Back in the 1990s, British miners were fighting for compensation for diseases linked to coal dust exposure. Epidemiology and statistics were essential to the miners’ case, so mine operators sought to cast doubt on the data – and it fell to my father, Michael Jacobsen (pictured), to argue that the research was sound.
I tell the story of the case, and the court battle over the research, in the October issue of Significance. And this week, in the Daily Mirror, I report on memos I uncovered which show how coal authorities sought to make it “costly and unattractive” for miners and families to pursue compensation claims.
My story begins in 1968, the year my father arrived in Edinburgh to take up his new job as head of statistics at the Institute of Occupational Medicine (IOM).
The IOM was founded by the then National Coal Board (NCB) as an independent charity. Its first director, Dr John Rogan, was chief medical officer of the NCB. And it was Rogan who had set up the Pneumoconiosis Field Research (PFR) in the early 1950s. This decades-long study had been commissioned by NCB to determine the effect of coal dust particles on miners’ health.
Decades later, my father told a 2007 seminar at Glasgow Caledonian University how Rogan, “a very impressive individual indeed”, made sure he hit the ground running at IOM. Rogan gave my father little more than three months to extrapolate 10 years’ worth of PFR dust exposure data, projected over a 35-year period. Rogan wanted to know what risk that might present to a coalminer at the end of his working life.
Burying himself in probability theory and some rather complicated algebra, my father eventually produced three or four pages of calculations. Somewhat anxiously, he took his results to a colleague, Mike Attfield, for his opinion.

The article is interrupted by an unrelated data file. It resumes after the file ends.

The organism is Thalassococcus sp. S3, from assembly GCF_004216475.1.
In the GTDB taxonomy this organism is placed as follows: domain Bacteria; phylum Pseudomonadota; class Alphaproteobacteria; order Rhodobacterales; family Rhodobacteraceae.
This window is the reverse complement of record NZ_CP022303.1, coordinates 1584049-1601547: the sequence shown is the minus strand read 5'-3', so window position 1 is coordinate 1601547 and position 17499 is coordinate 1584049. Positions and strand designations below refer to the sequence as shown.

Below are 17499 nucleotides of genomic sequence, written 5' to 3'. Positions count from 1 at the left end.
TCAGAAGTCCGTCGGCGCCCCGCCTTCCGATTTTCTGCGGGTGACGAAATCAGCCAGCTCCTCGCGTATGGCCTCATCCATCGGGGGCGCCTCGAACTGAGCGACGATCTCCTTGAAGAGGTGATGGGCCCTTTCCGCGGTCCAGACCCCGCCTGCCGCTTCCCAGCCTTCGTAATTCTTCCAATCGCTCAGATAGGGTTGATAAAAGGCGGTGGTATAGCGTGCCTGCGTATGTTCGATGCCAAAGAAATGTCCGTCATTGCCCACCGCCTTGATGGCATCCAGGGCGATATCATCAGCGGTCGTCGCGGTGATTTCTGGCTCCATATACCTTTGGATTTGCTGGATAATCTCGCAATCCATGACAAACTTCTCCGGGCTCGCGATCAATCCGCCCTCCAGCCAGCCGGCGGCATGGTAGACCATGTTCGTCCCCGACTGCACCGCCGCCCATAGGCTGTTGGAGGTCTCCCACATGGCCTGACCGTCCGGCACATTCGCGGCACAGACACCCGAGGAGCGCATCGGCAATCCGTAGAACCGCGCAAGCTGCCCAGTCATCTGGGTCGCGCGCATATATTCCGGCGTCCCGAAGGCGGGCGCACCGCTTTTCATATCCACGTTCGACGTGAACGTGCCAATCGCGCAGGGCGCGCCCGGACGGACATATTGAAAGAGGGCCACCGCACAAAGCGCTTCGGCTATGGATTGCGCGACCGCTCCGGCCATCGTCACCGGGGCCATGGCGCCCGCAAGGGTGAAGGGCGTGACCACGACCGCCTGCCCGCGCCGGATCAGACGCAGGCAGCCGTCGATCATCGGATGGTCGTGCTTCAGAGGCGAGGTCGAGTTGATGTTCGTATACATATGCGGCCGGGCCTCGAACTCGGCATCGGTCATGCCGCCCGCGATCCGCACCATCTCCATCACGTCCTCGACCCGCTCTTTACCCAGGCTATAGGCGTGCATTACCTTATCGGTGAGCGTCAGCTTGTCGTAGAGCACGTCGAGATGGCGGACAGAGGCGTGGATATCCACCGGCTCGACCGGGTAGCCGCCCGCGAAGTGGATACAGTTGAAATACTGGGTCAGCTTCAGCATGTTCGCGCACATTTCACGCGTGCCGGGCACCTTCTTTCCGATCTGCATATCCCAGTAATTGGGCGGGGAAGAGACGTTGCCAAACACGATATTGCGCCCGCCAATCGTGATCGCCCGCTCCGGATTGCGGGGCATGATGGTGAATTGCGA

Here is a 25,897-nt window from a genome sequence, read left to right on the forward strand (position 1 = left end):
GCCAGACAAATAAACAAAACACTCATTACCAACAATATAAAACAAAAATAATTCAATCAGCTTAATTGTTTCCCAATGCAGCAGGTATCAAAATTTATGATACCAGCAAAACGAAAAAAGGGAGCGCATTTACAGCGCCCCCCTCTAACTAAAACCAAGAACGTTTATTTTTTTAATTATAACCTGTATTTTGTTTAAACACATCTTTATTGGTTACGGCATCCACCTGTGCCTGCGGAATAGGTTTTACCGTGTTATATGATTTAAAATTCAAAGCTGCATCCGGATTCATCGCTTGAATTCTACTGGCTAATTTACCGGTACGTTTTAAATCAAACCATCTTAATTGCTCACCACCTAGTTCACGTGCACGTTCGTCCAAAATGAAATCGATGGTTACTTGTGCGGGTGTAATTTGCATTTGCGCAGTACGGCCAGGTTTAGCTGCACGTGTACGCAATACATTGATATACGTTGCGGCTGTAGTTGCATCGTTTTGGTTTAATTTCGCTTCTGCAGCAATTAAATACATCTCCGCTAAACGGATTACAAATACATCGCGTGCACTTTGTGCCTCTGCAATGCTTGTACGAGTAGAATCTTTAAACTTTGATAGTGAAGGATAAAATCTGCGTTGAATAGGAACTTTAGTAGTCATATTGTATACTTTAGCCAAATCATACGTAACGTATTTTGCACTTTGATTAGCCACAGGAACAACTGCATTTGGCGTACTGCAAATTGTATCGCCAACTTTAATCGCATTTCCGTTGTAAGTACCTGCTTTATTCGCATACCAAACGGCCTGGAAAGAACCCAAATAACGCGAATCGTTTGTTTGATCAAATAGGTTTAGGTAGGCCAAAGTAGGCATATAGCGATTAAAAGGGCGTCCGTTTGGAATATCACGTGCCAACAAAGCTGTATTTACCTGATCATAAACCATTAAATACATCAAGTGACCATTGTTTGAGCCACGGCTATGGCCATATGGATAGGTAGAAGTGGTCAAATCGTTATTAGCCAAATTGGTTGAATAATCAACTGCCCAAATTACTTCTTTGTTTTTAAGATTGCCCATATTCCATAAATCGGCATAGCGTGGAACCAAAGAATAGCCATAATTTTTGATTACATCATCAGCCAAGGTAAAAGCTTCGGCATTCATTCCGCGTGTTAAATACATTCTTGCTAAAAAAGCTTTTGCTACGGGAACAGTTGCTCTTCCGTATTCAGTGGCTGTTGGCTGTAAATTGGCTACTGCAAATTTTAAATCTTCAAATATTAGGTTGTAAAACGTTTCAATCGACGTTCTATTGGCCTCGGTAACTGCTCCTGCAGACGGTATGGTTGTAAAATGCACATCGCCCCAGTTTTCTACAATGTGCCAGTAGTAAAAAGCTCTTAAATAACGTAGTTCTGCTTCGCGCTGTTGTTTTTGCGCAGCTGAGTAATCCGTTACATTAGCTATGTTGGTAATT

The calculations were okay, said Attfield – but this was a Markov Chain calculation, and they had computer programmes for that. “You don’t have to do it by hand,” he said.
Early PFR papers produced by the IOM proved to be seminal, leading to tighter airborne dust standards not just in Britain but in coal mines across the world.
So it was a shock for my father when, decades later, he discovered that the PFR work was under attack in a civil compensation claim by miners.
In what became known as the British Coal Respiratory Disease Litigation, the defendants – British Coal – tried to destroy the credibility of the very research that its predecessor, the NCB, had commissioned.
Since he had overseen the PFR work during his two decades at the IOM, my father was perhaps the obvious choice for an expert witness when lawyers for the miners went looking for help.
He knew that it was not just scientific reputations that were at stake. Some of the miners fighting for compensation for the respiratory diseases they had contracted had already died by the time the case got to court. Many more died before compensation was paid.
Going through my father’s papers following his death last year, it was clear he had mixed feelings about getting involved.
His old boss, Rogan, had once advised him to avoid getting involved in litigation surrounding medico-scientific matters.
My father wrote in a letter to one former colleague: “I heeded that advice until 9 months ago.”
“Everything that I have experienced since then convinces me that JMR [Rogan] was right. But the attacks on the integrity of the PFR … were so outrageous that I felt that I had to respond.
“I do not regret that decision, and I would like to think that, given the circumstances, even JMR might have approved.”
He might well have been right about that. Mr. Justice Turner’s 1998 ruling opened the door to compensation payments for the miners totalling more than £2 billion.
About the author
Paris-based journalist Jonny Jacobsen has just completed a one-year sabbatical, during which he studied for an MA in data journalism at Birmingham City University. In a 30‑year career he has written for the Scottish national press, GQ magazine and Agence France-Presse.